Fil Lourenco, VP of digital at Havas Canada, agrees that “transparency is paramount” and says he likes the idea of a Numeris-like model for digital measurement, but “that [requires] the big giants to come to the table and push the industry forward.” And, he says, that doesn’t seem likely – for now, “it’s another black box in the digital landscape, when we need less of these. As a source of truth for the industry, the standards are higher.”

Comscore has gained traction in recent years in the U.S. as well as Canada, and has worked with many of those non-profit measurement bodies. It has partnered with Numeris and Kantar Media to help implement Numeris’ new Video Audience Measurement (VAM) tool, and also partnered with Vividata to launch an audience insights platform.

In March, CEO Bryan Wiener and president Sarah Hofstetter left the company, with Wiener replaced by interim CEO Dale Fuller. This past summer, Comscore laid off 8% of its global workforce, with some of the layoffs affecting Canadian workers. Fuller attributed the layoffs to lower demand for “standalone digital devices” and Comscore’s increasing trending toward multiplatform measurement.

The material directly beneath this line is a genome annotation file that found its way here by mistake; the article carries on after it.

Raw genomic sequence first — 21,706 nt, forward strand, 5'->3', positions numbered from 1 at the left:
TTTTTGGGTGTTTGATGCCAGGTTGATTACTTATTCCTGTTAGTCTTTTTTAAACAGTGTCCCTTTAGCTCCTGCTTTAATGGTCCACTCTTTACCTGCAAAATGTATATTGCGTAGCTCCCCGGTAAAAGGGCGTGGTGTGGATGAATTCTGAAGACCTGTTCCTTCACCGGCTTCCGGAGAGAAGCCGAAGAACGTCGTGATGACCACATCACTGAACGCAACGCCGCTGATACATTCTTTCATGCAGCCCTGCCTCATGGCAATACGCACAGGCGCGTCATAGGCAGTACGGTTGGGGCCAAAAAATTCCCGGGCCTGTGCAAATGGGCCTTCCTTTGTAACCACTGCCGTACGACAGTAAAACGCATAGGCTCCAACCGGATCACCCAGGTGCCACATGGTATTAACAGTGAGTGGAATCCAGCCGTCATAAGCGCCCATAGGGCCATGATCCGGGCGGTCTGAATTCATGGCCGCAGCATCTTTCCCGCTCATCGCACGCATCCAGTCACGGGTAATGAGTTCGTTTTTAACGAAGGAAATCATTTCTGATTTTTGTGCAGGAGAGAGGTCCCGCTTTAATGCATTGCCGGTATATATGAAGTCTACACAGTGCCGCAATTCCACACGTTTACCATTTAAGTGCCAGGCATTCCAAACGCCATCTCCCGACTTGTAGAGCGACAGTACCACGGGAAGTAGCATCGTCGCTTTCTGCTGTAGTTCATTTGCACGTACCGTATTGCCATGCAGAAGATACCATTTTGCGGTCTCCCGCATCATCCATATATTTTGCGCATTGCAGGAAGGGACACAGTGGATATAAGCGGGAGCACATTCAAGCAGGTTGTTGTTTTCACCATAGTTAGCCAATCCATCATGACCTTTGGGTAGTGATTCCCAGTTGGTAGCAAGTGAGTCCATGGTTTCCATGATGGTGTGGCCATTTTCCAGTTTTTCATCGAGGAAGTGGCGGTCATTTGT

The consequences for Comscore

SergeIn addition to the $700,000 he paid to the SEC, Matta will also reimburse Comscore $2.1 million. He has been barred from serving as an officer or director of a public company for 10 years. Matta (pictured left) had been with Comscore for more than 16 years before he resigned in October 2016. Since then, he has been working as president of location intelligence firm GroundTruth.

In the statement, Comscore confirmed that it had “fully reserved and disclosed” the $5 million it will pay to the SEC and reiterated that it neither denies nor admits the allegations.

Comscore confirmed that during the SEC’s investigation, the company undertook “significant remedial efforts,” which included replacing former CEO Matta as well as “other senior executives, constituting a new management team, implementing new and extensive internal control procedures and policies and implementing a new, comprehensive compliance management system.” Both the order and Comscore confirmed that all senior management and directors who were with the company during the period in question are no longer with Comscore.

The SEC’s order specified that Comscore’s audit committee first received a tip in February 2016 which prompted an internal investigation.

Brent Rosenthal, current chairman of the board of Comscore, said in the statement that the company is “pleased to have settled this legacy issue” and is now “fully focused on the business.”